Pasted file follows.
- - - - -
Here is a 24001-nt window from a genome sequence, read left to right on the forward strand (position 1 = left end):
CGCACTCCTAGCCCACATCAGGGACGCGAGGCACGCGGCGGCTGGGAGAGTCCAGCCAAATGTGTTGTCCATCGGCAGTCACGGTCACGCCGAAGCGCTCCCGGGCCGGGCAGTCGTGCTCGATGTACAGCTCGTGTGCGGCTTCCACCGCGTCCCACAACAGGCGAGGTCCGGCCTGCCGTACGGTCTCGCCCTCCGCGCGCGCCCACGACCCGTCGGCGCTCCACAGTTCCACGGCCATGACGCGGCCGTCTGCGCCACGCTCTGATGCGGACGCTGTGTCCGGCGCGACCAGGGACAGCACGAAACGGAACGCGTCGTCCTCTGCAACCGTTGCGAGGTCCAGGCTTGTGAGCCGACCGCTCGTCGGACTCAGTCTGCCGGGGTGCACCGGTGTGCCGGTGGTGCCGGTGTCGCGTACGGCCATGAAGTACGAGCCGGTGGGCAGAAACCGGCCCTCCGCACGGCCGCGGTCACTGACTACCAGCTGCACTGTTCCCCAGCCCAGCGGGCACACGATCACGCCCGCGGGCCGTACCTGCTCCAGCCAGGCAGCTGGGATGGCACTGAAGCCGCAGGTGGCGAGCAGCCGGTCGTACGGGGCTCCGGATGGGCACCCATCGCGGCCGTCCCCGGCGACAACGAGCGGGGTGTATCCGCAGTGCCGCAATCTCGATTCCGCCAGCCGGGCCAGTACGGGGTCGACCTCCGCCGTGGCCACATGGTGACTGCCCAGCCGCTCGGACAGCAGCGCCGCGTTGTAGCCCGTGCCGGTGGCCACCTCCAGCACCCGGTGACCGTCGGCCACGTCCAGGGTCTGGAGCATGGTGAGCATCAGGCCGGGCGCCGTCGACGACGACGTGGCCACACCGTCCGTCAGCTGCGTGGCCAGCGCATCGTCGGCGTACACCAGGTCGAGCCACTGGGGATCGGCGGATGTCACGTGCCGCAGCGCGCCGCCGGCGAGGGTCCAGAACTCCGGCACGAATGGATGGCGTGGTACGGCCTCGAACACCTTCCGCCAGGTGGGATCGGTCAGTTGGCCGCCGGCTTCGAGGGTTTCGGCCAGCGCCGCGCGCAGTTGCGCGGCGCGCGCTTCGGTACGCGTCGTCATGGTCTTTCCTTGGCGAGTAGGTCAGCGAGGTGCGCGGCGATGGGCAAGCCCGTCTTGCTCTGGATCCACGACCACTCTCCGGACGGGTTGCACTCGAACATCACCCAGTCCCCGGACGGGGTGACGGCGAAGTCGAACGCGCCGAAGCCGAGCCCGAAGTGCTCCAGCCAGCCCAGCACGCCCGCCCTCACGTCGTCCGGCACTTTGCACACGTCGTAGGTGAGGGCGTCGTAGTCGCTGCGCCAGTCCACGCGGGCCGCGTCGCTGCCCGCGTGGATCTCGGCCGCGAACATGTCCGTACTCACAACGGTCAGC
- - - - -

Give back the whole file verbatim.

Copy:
Here is a 24001-nt window from a genome sequence, read left to right on the forward strand (position 1 = left end):
CGCACTCCTAGCCCACATCAGGGACGCGAGGCACGCGGCGGCTGGGAGAGTCCAGCCAAATGTGTTGTCCATCGGCAGTCACGGTCACGCCGAAGCGCTCCCGGGCCGGGCAGTCGTGCTCGATGTACAGCTCGTGTGCGGCTTCCACCGCGTCCCACAACAGGCGAGGTCCGGCCTGCCGTACGGTCTCGCCCTCCGCGCGCGCCCACGACCCGTCGGCGCTCCACAGTTCCACGGCCATGACGCGGCCGTCTGCGCCACGCTCTGATGCGGACGCTGTGTCCGGCGCGACCAGGGACAGCACGAAACGGAACGCGTCGTCCTCTGCAACCGTTGCGAGGTCCAGGCTTGTGAGCCGACCGCTCGTCGGACTCAGTCTGCCGGGGTGCACCGGTGTGCCGGTGGTGCCGGTGTCGCGTACGGCCATGAAGTACGAGCCGGTGGGCAGAAACCGGCCCTCCGCACGGCCGCGGTCACTGACTACCAGCTGCACTGTTCCCCAGCCCAGCGGGCACACGATCACGCCCGCGGGCCGTACCTGCTCCAGCCAGGCAGCTGGGATGGCACTGAAGCCGCAGGTGGCGAGCAGCCGGTCGTACGGGGCTCCGGATGGGCACCCATCGCGGCCGTCCCCGGCGACAACGAGCGGGGTGTATCCGCAGTGCCGCAATCTCGATTCCGCCAGCCGGGCCAGTACGGGGTCGACCTCCGCCGTGGCCACATGGTGACTGCCCAGCCGCTCGGACAGCAGCGCCGCGTTGTAGCCCGTGCCGGTGGCCACCTCCAGCACCCGGTGACCGTCGGCCACGTCCAGGGTCTGGAGCATGGTGAGCATCAGGCCGGGCGCCGTCGACGACGACGTGGCCACACCGTCCGTCAGCTGCGTGGCCAGCGCATCGTCGGCGTACACCAGGTCGAGCCACTGGGGATCGGCGGATGTCACGTGCCGCAGCGCGCCGCCGGCGAGGGTCCAGAACTCCGGCACGAATGGATGGCGTGGTACGGCCTCGAACACCTTCCGCCAGGTGGGATCGGTCAGTTGGCCGCCGGCTTCGAGGGTTTCGGCCAGCGCCGCGCGCAGTTGCGCGGCGCGCGCTTCGGTACGCGTCGTCATGGTCTTTCCTTGGCGAGTAGGTCAGCGAGGTGCGCGGCGATGGGCAAGCCCGTCTTGCTCTGGATCCACGACCACTCTCCGGACGGGTTGCACTCGAACATCACCCAGTCCCCGGACGGGGTGACGGCGAAGTCGAACGCGCCGAAGCCGAGCCCGAAGTGCTCCAGCCAGCCCAGCACGCCCGCCCTCACGTCGTCCGGCACTTTGCACACGTCGTAGGTGAGGGCGTCGTAGTCGCTGCGCCAGTCCACGCGGGCCGCGTCGCTGCCCGCGTGGATCTCGGCCGCGAACATGTCCGTACTCACAACGGTCAGC